The end of trading at Pakistan's Karachi Stock Exchange on Monday, Jan 21, 2013, saw the benchmark KSE-100 index make modest gains. This was driven in part by rising investor confidence in the market after last week’s political standoffs.
The standoffs included a court order to arrest Pakistani Prime Minister, and large marches for fair and transparent elections in the next few months. The KSE-100 index ended at 16,640 on Monday, up from 16,601 at the close of trading on the previous trading day.
Meanwhile, the Utilities sector witnessed a decline of 127 points, along with a 77-point decline in the Oil and Gas sector, a 66-point drop in the Basic Materials sector, and a 55-point fall in the “Financials” sector.
In the Lahore Stock Exchange, the picture was bleaker. The benchmark index at LSE declined by a good 70 points down to 3,328. In contrast, the Islamabad Stock Exchange saw its benchmark index rise by a meager 5 points to 2,443 points.
While the political situation may have stabilized somewhat after the tumultuous events of a week ago, Pakistani is still faced with economic and other political issues. The lingering lack of security around the country, poor economic outlook, lack of foreign investor confidence in the domestic economy and the government’s inability to provide security have all dented the prospects for a major turnaround in the lackluster Pakistani economy.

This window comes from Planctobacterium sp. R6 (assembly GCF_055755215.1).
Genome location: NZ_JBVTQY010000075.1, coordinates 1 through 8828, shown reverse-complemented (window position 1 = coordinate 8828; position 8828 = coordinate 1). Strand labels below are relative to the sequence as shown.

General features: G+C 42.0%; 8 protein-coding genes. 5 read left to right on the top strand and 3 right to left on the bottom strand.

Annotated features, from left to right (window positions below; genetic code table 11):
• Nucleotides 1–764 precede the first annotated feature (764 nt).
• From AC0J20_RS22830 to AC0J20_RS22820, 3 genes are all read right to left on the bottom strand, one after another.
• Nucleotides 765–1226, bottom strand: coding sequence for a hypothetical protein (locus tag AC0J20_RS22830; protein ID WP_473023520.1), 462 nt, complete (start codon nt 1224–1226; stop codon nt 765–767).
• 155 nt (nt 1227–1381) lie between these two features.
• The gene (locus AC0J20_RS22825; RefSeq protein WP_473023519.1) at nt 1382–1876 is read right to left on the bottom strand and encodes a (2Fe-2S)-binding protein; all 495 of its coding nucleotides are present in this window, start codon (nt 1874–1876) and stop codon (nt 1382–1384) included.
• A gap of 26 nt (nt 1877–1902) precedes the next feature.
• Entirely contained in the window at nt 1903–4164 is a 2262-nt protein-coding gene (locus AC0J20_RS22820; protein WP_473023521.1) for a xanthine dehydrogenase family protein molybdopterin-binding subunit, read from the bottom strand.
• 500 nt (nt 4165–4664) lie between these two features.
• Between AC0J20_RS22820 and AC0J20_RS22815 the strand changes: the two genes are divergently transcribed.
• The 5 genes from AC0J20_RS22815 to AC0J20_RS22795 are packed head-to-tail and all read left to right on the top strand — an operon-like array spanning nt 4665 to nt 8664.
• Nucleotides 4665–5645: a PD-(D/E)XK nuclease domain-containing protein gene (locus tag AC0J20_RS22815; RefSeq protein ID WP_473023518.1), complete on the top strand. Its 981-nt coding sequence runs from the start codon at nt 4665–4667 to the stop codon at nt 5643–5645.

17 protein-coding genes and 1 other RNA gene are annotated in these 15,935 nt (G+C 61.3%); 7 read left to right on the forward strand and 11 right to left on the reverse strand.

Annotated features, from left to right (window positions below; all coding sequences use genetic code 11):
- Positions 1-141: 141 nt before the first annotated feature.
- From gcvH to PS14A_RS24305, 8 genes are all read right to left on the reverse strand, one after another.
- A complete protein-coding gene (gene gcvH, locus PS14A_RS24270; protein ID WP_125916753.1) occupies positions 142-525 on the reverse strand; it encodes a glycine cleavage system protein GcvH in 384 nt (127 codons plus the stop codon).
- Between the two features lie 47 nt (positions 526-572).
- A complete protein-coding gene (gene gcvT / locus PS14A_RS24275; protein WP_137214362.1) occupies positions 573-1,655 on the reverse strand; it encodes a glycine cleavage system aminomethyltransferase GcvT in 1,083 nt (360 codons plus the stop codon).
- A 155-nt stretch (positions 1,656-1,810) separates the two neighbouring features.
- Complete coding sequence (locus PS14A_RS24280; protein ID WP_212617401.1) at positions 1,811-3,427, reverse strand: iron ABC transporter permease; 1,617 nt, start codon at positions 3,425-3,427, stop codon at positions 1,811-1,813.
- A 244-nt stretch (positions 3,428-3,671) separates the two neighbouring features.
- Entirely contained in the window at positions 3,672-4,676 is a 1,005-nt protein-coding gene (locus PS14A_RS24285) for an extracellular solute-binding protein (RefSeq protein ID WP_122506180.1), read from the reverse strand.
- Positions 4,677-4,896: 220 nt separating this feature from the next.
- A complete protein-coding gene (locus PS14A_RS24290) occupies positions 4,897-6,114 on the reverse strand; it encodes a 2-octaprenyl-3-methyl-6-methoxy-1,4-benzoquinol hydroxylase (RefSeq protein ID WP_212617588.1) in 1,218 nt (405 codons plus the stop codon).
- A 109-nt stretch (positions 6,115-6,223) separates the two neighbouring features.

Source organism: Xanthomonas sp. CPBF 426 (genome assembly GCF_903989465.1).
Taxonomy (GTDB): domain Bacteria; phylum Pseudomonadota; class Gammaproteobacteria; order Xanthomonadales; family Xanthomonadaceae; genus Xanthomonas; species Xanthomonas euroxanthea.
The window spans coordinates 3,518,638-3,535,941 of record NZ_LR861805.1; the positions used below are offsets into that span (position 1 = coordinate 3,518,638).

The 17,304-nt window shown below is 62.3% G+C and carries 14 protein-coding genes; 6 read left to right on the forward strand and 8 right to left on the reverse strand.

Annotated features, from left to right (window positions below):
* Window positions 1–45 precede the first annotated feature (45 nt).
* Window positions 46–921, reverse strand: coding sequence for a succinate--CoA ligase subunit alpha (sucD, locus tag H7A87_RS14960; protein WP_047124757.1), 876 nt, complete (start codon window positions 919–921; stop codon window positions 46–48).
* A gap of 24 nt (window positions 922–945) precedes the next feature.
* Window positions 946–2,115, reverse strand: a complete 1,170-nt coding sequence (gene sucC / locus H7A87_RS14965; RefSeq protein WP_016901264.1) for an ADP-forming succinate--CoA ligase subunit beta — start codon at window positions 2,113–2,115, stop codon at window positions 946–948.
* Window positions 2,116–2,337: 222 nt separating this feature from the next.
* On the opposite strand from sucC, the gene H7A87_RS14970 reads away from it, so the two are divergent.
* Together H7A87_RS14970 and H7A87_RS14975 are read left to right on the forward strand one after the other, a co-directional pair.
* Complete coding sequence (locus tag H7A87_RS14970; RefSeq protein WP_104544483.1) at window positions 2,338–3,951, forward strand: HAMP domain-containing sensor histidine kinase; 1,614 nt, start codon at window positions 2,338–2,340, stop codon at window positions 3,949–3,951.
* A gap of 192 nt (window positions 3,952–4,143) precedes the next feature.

Barring short-lived, speculative foreign capital driven spikes in the KSE, LSE or ISE benchmark indices, the prospects for a sustained major turnaround for these indices remain low. The most traded stocks tend to belong to the Oil and Gas, Power, Cement, and Banking sectors.
While volatility and unpredictability of the general or benchmark indices remain par for the course for any stock exchange, when it comes to Pakistan, one may reasonably predict no massive sustained rise in the foreseeable future unless the external and domestic political conditions improve markedly.